Debugging is one task that is well-practiced at any engineering firm and employed when things don’t go so well. It happens with just about any design; in fact, in most cases, two and three spins of debugging may be executed. Stuff happens that the engineer has little to do with, whether it involves part changes or updates by semi-conductor companies or even contaminated printed circuit board material. A good debugging program can detect and rectify issues fast.
Inside DPL Labs, a modified HDMI testing program is continually updated with new instruments, discoveries and case studies as part of a new and more aggressive testing platform. Along traditional high-speed digital testing, this case studies segment forms the basis for DPL’s HDMI testing. It’s a technical library that has been established and updated by importing case studies data since the company’s birth, and is used with each test that’s designed and practiced for each HDMI device.
It became commonplace for manufacturers to contact us about their HDMI devices that had problems in the field but could not figure out root causes. Just about every cable provider has encountered these issues, and because our independent agency’s reputation for high testing standards and R&D we see a fair amount of mysterious anomalies.
Consider this case study from one such cable provider that wanted to be recognized as a DPL Labs-tested product to differentiate from typical commodity cables offered and was moving toward being a recognized DPL Labs-tested brand overall. Upon receiving the company’s cable samples, we were alerted that some odd anomalies had been reported in the field that could never be explained.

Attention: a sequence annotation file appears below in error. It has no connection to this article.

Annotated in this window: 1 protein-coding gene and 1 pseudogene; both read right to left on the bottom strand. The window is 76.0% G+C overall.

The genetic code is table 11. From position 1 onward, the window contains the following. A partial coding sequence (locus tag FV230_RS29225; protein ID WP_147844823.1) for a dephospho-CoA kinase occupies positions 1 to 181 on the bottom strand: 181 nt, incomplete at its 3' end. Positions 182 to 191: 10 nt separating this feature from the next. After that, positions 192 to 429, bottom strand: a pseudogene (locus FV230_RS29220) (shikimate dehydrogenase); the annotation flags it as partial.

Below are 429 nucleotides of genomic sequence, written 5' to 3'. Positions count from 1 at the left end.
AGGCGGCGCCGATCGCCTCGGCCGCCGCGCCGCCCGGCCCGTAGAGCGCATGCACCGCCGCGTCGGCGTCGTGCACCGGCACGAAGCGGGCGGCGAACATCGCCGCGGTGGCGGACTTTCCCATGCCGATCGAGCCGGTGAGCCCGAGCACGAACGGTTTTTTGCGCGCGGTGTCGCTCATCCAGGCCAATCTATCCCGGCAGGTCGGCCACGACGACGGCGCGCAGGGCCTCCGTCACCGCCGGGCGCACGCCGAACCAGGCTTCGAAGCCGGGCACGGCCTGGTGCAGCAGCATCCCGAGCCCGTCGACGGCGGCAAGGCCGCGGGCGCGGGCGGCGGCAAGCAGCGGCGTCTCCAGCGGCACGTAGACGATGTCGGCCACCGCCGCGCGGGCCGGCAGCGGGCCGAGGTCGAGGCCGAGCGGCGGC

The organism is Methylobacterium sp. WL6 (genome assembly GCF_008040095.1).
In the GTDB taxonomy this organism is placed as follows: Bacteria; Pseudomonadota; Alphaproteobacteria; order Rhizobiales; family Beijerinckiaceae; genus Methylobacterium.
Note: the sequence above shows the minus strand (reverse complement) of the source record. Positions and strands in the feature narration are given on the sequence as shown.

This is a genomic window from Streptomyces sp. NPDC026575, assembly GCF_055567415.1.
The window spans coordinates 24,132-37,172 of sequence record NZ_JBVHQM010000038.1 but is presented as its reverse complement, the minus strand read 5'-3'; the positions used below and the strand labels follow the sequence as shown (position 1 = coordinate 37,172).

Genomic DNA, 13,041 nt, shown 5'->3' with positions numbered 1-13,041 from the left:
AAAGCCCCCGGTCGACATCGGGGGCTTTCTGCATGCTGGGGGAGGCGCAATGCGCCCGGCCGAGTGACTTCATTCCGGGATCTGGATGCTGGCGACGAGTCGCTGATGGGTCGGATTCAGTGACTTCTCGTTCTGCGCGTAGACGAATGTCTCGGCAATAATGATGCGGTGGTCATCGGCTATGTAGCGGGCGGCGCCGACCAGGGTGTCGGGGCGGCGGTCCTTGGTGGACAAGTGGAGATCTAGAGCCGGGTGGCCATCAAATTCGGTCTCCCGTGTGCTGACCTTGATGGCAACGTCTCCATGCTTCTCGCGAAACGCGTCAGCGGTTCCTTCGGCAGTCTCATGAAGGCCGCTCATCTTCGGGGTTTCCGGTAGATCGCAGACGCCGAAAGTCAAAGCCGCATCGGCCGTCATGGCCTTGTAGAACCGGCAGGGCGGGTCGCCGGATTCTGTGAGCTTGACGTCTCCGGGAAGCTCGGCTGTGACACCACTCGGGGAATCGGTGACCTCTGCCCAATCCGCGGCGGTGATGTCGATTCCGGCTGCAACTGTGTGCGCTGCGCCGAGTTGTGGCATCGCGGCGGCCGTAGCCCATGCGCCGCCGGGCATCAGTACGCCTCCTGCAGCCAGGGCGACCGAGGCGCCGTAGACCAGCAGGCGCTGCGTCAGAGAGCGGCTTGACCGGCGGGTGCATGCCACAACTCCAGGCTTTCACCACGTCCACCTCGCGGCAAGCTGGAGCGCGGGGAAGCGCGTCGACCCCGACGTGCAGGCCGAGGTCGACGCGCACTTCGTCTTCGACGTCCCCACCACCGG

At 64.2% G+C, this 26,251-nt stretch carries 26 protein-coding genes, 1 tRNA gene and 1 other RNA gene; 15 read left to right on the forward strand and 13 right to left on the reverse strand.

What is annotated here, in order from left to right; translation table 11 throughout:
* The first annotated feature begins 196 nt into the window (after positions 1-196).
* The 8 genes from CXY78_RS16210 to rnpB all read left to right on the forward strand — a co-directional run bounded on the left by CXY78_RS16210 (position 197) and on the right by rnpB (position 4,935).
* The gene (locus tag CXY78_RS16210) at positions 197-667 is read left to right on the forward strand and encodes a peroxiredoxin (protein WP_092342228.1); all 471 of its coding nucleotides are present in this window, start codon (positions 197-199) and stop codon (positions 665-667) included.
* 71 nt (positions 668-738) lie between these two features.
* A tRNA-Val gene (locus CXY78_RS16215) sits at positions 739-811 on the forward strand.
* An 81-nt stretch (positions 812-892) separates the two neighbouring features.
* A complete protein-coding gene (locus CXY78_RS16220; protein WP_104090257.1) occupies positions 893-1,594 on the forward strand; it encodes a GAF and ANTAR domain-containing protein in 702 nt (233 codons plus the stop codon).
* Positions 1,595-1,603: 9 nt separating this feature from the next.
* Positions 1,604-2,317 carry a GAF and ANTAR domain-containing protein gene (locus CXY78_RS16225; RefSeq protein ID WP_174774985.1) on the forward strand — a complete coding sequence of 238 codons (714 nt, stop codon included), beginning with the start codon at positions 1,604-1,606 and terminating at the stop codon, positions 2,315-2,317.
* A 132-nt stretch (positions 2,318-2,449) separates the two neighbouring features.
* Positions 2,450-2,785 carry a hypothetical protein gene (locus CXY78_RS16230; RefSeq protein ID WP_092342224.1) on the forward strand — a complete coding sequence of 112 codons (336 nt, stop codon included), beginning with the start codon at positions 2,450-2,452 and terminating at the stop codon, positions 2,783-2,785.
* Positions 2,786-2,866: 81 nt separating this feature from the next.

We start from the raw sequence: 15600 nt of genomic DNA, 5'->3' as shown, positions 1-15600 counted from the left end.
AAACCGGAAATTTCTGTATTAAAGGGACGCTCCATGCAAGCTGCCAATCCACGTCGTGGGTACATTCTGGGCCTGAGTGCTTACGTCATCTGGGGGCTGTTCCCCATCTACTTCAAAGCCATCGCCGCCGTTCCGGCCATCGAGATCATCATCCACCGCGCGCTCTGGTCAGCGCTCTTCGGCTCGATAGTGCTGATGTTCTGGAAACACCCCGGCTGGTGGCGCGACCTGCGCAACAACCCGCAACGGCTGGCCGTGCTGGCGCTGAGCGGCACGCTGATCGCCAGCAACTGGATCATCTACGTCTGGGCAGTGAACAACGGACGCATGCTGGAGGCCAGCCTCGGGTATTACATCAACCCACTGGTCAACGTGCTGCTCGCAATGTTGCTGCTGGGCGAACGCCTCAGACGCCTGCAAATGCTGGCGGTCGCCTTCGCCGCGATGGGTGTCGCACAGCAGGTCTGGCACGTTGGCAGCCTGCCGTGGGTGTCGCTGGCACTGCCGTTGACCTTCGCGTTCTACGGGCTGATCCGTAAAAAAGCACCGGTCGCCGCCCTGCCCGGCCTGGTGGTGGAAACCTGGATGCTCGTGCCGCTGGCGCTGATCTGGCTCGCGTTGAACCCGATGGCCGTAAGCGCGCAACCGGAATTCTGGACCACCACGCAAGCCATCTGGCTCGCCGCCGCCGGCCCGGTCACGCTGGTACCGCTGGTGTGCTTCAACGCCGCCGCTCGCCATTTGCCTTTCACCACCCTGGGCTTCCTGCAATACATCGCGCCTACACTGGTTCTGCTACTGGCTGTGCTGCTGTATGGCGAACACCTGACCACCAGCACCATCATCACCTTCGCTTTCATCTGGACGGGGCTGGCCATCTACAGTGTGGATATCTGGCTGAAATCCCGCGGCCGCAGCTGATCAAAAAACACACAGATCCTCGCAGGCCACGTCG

The issues consisted of intermittent interoperability problems that put a burden on the provider’s active optical cable (AOC) production. Upon examination, one of DPL’s test processes developed years earlier was able to detect the cause of the anomaly that had plagued their AOC product lineup from day 1. It’s an example of a unique test that enlists a more sophisticated process for testing low data lanes including DDC and CEC, and thanks in part to integrators’ field data enables DPL Labs’ testing to dig deeper than typical testing.
In this case, the CEC lane started generating some odd waveforms as the cable became longer. CEC carries more than just remote-control data and will be even more important as we move into 8K and 10K resolutions. Here, the devil was in the details in the way the low-level signal lanes were configured inside the cable. The layering and positioning of these wires resulted in a high probability of external interference being added to the signal data and corrupted the interface — it turned out to be the way the AOC cable was made.
This was fascinating to discover due to its intermittent nature. Once the contamination was detected, DPL performed more aggressive tests to verify the case. By using trial and error procedures, we determined that once these products reached 10 meters the interference overtook the signal data and caused the AOC’s interoperability problems.
Needless to say, these problems increased as the AOC lengthened and would vary quite a bit when you consider the many environments in which they reside. Where cables are installed, the way they are installed, and the route used for installation can also make a huge dynamic effect. In fact, in one instance, we managed to detect AM radio broadcasts on the CEC wire at about 550KHz.
HDMI cables must be designed for every foreseeable condition when considering the high customization usage of long-length AOCs. In this case, the cable failed testing and was sent back with a full report on why. The cable provider made the necessary changes and resubmitted the products … successfully removing the problem and earning their DPL Labs 48G Reference Standard True Image seal of approval.